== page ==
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Title: Activity Based Learning: Wagons R Us A Lean Manufacturing Simulation PDF
Url: http://search.asee.org/search/fetch?url=file%3A%2F%2Flocalhost%2FE%3A...
Creator: Bates, J. Bill
Blust, Rebecca P.
Publisher: American Society for Engineering Education
Description: There is no substitute for experience. As educators, we cannot teach our students "experience." However, we are able to provide an environment that simulates real world problems and fosters creative thinking and the development of possible solutions. Activity based learning is built upon this premise. Active learning is explained by Bonwell and Eison as, the students "are doing things and thinking about what they are doing."

To accomplish this, a group of Engineering Technology students were challenged to apply the lean manufacturing concepts learned in class to a pre-designed production simulation. The simulation, "Wagons R Us," required the students to assemble wagons using K'NEX plastic components as their raw materials.

The simulation begins by having students participate in and observe an extreme case of a traditional production system. According to Dr. Ann Stalheim-Smith, "active learning is not a spectator sport." Therefore, the exercise required each student to actively participate. Students were divided into teams, given the constraints of the system and had one week to implement a more efficient lean manufacturing system. Student teams had to identify the different types of waste associated with the existing simulation and redesign the process to eliminate non-value added activity throughout the process.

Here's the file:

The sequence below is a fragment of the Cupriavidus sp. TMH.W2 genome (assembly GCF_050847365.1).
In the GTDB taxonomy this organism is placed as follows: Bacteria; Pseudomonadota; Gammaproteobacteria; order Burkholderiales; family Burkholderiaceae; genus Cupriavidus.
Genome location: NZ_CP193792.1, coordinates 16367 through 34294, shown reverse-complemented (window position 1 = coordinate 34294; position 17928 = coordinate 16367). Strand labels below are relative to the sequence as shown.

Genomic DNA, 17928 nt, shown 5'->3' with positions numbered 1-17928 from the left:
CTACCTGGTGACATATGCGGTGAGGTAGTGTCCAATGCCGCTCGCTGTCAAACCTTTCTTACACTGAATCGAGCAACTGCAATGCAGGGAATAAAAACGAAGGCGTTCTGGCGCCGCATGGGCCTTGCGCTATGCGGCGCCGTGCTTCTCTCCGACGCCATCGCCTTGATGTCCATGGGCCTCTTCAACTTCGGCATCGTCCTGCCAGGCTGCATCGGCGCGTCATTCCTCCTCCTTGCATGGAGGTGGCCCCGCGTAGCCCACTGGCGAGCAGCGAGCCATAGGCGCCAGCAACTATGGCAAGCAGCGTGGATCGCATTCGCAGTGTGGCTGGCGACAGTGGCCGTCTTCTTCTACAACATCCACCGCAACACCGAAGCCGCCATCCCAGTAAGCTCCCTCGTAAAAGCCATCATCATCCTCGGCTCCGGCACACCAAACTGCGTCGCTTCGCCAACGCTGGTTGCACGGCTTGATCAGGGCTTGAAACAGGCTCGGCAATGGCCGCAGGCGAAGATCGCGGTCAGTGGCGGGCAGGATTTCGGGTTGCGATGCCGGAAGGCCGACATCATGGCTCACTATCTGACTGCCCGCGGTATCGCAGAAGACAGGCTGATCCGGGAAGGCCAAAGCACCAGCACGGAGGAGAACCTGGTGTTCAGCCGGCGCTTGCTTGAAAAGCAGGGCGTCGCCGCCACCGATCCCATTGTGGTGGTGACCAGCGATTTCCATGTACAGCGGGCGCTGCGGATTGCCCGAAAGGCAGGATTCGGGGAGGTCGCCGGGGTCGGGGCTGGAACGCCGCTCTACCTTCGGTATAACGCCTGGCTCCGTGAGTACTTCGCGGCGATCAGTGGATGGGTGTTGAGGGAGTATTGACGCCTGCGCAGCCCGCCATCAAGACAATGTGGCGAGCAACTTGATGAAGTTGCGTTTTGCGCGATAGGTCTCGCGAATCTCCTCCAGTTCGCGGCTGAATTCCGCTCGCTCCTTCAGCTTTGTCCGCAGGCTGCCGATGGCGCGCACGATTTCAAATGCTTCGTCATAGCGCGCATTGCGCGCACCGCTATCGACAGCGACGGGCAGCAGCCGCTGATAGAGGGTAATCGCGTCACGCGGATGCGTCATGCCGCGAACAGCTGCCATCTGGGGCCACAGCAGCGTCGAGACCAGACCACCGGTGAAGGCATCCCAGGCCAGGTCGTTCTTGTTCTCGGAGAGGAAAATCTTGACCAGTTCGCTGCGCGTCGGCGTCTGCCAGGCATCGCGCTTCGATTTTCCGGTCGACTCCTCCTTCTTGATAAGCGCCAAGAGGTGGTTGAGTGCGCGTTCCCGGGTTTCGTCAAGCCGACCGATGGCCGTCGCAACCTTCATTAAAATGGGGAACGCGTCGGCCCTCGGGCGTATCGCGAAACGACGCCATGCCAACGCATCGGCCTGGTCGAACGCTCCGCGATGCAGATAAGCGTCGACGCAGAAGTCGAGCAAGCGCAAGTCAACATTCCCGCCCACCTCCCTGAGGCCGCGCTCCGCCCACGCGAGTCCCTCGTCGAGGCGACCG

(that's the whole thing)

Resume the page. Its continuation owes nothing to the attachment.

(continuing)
During the competition, each team would simulate production for thirty minutes. In some cases, the students had to renegotiate their union contract to facilitate improvements made to the manufacturing process. The team that produced the highest number of good wagons with the least amount of labor would be the winner. Points were awarded for the teams that produced the most quality products in the most efficient manner. The students witnessed first hand the importance of lean manufacturing, waste identification and elimination and teamwork in a successful manufacturing system.
LC Classification: Education -- Theory and practice of education -- Teaching (Principles and practice) -- Instructional systems -- Instructional systems design
Technology -- Manufactures -- Production management. Operations management -- Manufacturing engineering. Process engineering
Technology -- Technology (General) -- Industrial engineering -- Production capacity. Manufacturing capacity -- Productivity. Efficiency
GEM Subject: Science -- Engineering
Vocational Education -- Trade and industrial
Date Issued: 2004
Resource Type: Instructional Materials
Reading Materials
Reference
Science Materials
Format: pdf
Audience: College/University Instructors
Higher Education
Secondary Education
Students
Teachers
Technical School First Cycle
Technical School Second Cycle
University First Cycle
University Second Cycle
Vocational Training
Language: English
Rights: American Society for Engineering Education
Access Rights: Free access
Date Of Record Release: 2009-10-19 03:00:02 (W3C-DTF)
Date Last Modified: 2012-05-31 14:32:11 (W3C-DTF)
Source Type: ATE Center
Source: National Center for Manufacturing Education
Full Record Views: 34
Resource URL Clicks: 11
Cumulative Rating: NOT YET RATED
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